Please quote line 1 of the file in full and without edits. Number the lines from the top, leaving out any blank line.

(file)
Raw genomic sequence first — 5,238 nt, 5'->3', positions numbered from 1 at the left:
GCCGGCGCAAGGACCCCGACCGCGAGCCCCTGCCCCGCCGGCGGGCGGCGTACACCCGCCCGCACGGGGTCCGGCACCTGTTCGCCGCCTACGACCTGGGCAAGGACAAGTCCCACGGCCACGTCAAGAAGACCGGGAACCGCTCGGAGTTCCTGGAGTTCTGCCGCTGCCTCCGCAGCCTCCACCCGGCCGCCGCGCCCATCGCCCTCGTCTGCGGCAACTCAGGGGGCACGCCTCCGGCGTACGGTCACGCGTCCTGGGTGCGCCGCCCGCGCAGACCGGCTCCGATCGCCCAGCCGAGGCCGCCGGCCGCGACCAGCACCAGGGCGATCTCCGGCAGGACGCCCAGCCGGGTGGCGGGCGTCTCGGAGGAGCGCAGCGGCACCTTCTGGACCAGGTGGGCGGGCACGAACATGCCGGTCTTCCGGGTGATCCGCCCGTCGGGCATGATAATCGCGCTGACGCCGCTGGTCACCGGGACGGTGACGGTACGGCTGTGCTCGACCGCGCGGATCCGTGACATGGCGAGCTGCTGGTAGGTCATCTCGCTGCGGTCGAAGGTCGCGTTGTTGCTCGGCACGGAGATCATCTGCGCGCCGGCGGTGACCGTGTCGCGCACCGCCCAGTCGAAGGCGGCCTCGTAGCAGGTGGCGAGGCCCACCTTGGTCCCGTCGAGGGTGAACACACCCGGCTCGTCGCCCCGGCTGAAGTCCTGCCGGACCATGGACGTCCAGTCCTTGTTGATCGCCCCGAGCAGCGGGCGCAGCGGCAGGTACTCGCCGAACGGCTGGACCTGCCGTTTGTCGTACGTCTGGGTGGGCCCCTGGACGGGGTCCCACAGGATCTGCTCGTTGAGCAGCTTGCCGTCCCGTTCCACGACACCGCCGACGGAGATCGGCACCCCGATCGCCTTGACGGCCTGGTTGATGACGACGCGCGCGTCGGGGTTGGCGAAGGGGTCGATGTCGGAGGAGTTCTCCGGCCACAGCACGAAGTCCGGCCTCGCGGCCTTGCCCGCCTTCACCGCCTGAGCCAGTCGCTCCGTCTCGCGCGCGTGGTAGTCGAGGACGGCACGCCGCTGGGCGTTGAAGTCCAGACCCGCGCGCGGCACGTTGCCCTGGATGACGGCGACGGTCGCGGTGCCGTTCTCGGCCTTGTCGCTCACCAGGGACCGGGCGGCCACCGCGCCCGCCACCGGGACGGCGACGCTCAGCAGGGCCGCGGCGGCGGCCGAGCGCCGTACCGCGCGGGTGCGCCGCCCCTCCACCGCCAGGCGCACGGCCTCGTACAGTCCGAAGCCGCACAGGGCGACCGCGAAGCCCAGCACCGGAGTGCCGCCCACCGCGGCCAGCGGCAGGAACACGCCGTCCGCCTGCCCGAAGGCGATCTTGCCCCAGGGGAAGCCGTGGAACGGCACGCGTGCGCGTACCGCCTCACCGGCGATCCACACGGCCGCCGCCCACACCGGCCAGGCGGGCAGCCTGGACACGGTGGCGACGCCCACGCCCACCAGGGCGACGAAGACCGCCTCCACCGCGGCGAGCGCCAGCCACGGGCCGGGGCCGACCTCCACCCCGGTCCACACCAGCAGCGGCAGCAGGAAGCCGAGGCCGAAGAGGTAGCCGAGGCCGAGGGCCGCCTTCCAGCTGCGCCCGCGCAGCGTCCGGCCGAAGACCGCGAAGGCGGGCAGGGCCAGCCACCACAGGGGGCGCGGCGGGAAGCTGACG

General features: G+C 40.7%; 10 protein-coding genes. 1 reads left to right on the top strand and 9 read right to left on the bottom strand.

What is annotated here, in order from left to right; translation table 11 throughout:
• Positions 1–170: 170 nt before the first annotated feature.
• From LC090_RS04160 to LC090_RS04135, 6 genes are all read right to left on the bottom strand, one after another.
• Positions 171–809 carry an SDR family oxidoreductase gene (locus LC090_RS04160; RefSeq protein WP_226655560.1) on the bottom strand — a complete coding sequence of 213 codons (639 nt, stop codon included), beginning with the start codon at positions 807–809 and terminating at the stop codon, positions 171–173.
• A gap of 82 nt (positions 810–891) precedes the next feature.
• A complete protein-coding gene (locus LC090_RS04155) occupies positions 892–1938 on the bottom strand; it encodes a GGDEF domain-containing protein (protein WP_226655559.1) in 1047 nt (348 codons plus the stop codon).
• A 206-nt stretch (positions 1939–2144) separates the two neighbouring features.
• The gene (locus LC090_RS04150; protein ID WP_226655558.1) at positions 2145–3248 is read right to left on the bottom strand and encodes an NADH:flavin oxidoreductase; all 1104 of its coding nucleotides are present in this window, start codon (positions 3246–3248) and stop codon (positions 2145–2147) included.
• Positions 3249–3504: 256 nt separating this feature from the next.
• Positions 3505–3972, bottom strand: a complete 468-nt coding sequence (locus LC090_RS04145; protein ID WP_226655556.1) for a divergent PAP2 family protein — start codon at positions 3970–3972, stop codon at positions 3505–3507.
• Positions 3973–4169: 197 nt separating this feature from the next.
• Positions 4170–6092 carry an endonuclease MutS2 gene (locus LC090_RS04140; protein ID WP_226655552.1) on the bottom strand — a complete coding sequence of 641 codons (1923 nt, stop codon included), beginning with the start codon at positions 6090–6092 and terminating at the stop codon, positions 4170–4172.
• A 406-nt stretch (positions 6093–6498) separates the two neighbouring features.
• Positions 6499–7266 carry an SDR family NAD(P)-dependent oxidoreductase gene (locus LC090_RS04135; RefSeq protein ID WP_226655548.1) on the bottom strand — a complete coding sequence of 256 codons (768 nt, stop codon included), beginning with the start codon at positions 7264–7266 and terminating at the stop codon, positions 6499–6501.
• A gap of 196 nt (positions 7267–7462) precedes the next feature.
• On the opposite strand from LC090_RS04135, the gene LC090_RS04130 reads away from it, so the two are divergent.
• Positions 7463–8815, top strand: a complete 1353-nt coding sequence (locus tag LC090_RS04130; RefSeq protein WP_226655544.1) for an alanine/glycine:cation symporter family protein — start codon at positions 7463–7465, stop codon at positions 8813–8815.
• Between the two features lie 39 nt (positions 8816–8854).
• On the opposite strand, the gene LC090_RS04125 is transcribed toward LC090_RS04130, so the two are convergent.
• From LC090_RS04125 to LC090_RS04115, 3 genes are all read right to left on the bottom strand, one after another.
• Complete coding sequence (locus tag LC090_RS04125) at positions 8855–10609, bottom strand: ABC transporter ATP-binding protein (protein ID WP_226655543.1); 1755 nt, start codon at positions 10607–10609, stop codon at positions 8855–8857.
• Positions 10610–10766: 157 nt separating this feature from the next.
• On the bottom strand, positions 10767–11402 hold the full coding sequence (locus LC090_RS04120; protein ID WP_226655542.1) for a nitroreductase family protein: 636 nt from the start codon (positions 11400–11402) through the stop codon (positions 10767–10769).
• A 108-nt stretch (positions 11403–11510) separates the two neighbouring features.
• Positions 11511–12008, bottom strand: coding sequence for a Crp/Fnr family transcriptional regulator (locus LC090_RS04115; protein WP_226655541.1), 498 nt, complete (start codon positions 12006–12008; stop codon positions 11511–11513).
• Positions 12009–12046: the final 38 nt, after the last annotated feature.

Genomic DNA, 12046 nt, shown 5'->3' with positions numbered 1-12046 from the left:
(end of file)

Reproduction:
Raw genomic sequence first — 5,238 nt, 5'->3', positions numbered from 1 at the left: